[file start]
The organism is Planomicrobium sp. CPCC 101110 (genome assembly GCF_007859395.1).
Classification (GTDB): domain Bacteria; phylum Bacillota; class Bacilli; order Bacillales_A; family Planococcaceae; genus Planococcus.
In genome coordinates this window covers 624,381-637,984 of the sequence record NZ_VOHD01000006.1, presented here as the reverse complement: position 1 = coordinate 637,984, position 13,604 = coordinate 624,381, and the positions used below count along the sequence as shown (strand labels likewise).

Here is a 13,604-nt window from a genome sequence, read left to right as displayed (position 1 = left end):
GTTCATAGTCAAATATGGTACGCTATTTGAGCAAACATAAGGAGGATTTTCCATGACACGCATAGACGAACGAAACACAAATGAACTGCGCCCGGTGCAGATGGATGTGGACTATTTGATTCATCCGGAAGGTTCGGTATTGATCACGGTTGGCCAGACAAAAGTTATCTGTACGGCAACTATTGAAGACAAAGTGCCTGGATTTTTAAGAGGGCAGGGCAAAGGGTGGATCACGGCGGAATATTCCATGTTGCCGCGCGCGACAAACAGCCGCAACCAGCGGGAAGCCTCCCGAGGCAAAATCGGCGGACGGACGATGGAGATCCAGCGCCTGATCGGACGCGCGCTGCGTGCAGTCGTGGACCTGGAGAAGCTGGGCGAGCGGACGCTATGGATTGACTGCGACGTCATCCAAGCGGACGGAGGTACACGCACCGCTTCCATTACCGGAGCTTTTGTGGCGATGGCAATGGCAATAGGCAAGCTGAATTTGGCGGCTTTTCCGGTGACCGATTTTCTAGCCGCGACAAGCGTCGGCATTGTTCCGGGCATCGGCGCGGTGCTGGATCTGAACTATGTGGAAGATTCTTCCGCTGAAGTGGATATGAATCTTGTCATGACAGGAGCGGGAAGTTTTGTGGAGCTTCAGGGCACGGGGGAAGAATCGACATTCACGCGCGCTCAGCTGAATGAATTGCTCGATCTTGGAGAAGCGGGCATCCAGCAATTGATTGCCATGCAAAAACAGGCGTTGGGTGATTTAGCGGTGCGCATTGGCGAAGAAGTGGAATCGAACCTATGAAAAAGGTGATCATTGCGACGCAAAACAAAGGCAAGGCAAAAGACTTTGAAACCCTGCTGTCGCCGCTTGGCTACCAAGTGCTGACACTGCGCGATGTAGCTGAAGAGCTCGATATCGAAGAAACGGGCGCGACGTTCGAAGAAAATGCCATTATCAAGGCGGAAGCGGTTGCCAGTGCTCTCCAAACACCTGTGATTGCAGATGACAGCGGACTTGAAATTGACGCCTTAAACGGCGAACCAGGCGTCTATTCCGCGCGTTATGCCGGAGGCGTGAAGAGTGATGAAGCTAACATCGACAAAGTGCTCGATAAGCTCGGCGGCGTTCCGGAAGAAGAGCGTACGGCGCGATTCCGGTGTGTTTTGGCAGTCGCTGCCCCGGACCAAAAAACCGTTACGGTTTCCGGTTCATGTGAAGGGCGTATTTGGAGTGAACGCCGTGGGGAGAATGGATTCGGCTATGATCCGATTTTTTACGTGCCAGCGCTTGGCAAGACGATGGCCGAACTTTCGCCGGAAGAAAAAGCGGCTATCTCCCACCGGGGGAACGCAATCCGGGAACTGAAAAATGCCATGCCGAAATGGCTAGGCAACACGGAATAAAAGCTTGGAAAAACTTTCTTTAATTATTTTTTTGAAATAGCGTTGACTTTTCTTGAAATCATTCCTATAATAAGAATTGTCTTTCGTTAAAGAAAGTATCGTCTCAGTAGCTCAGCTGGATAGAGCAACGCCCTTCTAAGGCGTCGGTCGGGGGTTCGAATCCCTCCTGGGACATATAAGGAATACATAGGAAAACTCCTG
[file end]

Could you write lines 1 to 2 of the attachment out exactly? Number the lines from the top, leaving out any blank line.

The organism is Planomicrobium sp. CPCC 101110 (genome assembly GCF_007859395.1).
Classification (GTDB): domain Bacteria; phylum Bacillota; class Bacilli; order Bacillales_A; family Planococcaceae; genus Planococcus.